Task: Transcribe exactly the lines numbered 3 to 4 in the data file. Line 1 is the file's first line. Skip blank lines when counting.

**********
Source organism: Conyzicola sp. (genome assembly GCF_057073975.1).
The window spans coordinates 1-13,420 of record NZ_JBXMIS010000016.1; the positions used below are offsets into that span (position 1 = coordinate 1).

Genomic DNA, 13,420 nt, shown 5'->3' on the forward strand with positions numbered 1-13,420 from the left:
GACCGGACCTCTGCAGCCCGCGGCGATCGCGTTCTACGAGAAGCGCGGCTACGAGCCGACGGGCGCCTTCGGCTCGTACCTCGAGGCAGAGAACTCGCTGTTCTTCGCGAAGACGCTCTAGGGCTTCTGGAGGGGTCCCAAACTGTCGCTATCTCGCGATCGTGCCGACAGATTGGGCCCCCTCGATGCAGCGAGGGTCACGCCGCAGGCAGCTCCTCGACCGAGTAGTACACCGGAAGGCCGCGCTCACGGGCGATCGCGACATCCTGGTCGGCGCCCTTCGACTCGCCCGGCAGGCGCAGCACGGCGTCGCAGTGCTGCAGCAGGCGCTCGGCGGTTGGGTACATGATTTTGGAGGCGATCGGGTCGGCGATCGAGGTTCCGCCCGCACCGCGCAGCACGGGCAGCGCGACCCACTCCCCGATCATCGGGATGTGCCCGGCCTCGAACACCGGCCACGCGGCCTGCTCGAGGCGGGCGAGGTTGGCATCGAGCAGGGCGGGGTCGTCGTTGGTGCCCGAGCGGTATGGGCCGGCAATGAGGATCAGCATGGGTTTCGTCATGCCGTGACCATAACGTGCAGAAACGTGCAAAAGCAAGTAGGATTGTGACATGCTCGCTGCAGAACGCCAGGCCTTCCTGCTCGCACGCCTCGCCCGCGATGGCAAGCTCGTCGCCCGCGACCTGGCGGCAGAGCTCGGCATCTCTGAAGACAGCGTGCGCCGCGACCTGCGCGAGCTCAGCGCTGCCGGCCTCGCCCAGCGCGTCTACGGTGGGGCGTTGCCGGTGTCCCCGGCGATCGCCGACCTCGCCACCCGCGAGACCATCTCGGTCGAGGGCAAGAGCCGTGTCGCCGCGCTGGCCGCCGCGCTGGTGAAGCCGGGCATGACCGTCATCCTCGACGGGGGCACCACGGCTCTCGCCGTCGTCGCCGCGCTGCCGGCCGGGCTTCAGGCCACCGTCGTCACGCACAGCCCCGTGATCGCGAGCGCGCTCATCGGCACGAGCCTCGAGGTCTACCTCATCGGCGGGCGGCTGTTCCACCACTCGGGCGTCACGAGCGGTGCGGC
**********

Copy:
Genomic DNA, 13,420 nt, shown 5'->3' on the forward strand with positions numbered 1-13,420 from the left:
GACCGGACCTCTGCAGCCCGCGGCGATCGCGTTCTACGAGAAGCGCGGCTACGAGCCGACGGGCGCCTTCGGCTCGTACCTCGAGGCAGAGAACTCGCTGTTCTTCGCGAAGACGCTCTAGGGCTTCTGGAGGGGTCCCAAACTGTCGCTATCTCGCGATCGTGCCGACAGATTGGGCCCCCTCGATGCAGCGAGGGTCACGCCGCAGGCAGCTCCTCGACCGAGTAGTACACCGGAAGGCCGCGCTCACGGGCGATCGCGACATCCTGGTCGGCGCCCTTCGACTCGCCCGGCAGGCGCAGCACGGCGTCGCAGTGCTGCAGCAGGCGCTCGGCGGTTGGGTACATGATTTTGGAGGCGATCGGGTCGGCGATCGAGGTTCCGCCCGCACCGCGCAGCACGGGCAGCGCGACCCACTCCCCGATCATCGGGATGTGCCCGGCCTCGAACACCGGCCACGCGGCCTGCTCGAGGCGGGCGAGGTTGGCATCGAGCAGGGCGGGGTCGTCGTTGGTGCCCGAGCGGTATGGGCCGGCAATGAGGATCAGCATGGGTTTCGTCATGCCGTGACCATAACGTGCAGAAACGTGCAAAAGCAAGTAGGATTGTGACATGCTCGCTGCAGAACGCCAGGCCTTCCTGCTCGCACGCCTCGCCCGCGATGGCAAGCTCGTCGCCCGCGACCTGGCGGCAGAGCTCGGCATCTCTGAAGACAGCGTGCGCCGCGACCTGCGCGAGCTCAGCGCTGCCGGCCTCGCCCAGCGCGTCTACGGTGGGGCGTTGCCGGTGTCCCCGGCGATCGCCGACCTCGCCACCCGCGAGACCATCTCGGTCGAGGGCAAGAGCCGTGTCGCCGCGCTGGCCGCCGCGCTGGTGAAGCCGGGCATGACCGTCATCCTCGACGGGGGCACCACGGCTCTCGCCGTCGTCGCCGCGCTGCCGGCCGGGCTTCAGGCCACCGTCGTCACGCACAGCCCCGTGATCGCGAGCGCGCTCATCGGCACGAGCCTCGAGGTCTACCTCATCGGCGGGCGGCTGTTCCACCACTCGGGCGTCACGAGCGGTGCGGC